The good life begins at fifty claims a new report which found that this was the start of the happiest time of our lives.
By Richard Alleyne, Science Correspondent of the UK’s Telegraph Online.
Stress, anger and worry fade after the landmark birthday when we begin experiencing greater daily joy than younger adults, it is claimed.
Despite increased risk of death and disease, it seems that people worry less and that they ignore the negatives and accentuate the positives.
Dr Arthur Stone, a psychologist of Stony Brook University, New York, said the findings were “striking”.
“You would think as chronic illness threatens life would get worse but that is not the case because people don’t focus on the threats,” he said.
“They focus on the good things in life like family and friends.”
A survey of more than 340,000 people published in Proceedings of the National Academy of Sciences found overall feelings of wellbeing improve as we pass middle age.
The researchers found positive and negative emotions varied with age similarly in both sexes – although women reported greater stress, worry and sadness at all ages.
Stress and anger reduced after people reached their early 20s with worry declining after the age of fifty.
Variables such as having young children, being unemployed, or being single did not affect age-related patterns of well being.
The research showed that levels of stress, worry and anger all dropped significantly in the fifties and levels of happiness and enjoyment increased.
The only feeling that remained constant was that of sadness. Overall feelings of well being increased in the fifties all the way up to the eighties, it was discovered.
The US participants answered yes-or-no questions regarding whether they had experienced enjoyment, happiness, stress, worry, anger and sadness during a large portion of the day prior to the call.
Researchers said the results are consistent with earlier research suggesting increased “wisdom” and emotional intelligence with age – at least through middle age.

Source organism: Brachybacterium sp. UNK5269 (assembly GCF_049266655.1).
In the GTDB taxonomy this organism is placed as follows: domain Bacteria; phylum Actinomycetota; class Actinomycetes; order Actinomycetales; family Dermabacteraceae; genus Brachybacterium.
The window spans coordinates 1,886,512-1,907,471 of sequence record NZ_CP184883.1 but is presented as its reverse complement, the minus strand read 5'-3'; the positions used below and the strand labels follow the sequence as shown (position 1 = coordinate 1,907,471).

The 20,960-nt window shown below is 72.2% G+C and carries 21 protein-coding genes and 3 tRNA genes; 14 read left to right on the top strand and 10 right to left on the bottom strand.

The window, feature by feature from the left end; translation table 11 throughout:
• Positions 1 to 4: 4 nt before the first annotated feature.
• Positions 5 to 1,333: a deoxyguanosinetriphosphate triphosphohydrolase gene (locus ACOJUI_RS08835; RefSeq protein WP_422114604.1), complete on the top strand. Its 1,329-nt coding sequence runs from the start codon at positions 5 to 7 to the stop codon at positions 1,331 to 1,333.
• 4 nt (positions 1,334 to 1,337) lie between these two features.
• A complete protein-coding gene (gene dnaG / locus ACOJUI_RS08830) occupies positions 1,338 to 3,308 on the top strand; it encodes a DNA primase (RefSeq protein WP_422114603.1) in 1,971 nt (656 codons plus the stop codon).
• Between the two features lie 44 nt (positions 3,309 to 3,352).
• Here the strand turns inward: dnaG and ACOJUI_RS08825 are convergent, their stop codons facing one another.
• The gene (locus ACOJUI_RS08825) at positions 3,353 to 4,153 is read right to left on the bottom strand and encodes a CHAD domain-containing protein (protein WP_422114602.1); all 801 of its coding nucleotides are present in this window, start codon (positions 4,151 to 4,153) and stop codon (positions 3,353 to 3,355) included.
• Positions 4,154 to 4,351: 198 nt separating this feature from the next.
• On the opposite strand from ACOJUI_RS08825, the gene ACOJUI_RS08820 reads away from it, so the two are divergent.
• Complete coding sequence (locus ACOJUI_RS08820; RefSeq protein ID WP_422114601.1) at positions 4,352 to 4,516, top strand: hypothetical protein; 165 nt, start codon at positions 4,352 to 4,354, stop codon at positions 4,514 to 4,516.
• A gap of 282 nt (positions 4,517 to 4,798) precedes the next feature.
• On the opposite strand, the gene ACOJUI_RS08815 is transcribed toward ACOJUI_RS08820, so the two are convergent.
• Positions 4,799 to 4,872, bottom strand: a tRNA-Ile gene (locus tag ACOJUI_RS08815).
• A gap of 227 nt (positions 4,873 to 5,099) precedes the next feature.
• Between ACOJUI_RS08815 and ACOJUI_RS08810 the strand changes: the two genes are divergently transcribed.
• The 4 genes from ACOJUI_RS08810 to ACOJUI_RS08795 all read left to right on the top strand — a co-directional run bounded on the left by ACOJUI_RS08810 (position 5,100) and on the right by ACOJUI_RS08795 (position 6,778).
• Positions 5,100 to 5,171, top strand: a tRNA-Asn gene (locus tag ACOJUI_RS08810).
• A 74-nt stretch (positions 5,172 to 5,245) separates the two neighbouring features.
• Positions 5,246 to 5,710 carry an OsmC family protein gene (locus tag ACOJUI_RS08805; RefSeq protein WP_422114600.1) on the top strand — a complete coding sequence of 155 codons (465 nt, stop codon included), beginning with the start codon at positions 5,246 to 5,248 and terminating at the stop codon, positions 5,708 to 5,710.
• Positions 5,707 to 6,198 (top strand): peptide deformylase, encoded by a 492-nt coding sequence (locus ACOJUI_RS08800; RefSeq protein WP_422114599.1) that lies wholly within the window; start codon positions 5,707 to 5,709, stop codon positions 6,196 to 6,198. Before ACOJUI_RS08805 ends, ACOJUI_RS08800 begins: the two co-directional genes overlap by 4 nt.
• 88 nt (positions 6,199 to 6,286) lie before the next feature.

Older people also have an increased ability to self-regulate their emotions and view their situations positively and recall fewer negative memories than younger adults.
The researchers said: “They are also in accord with a ‘positivity effect’ wherein older people recall fewer negative memories than younger adults and with the possibility older adults are more effective at regulating their emotions than younger adults.”
Previous studies have shown increased life expectancy and widespread early retirement has created a much greater emphasis on “quality of life” among men and women in their fifties.
The consequence is instead of settling down to a stereotyped “jumpers and slippers” existence by the fireside many now pursue a vigorous social life in search of personal fulfilment.
Many more fiftysomethings see themselves as young and are adopting hedonistic attitudes as they imitate younger ways of living.
The findings back up those of a British study that showed that happiness is U-shaped over life, being at its highest in the young and old and bottoming out in middle age.
This was thought to be because people begin to accept their limitations in their later life and were just happy to be alive.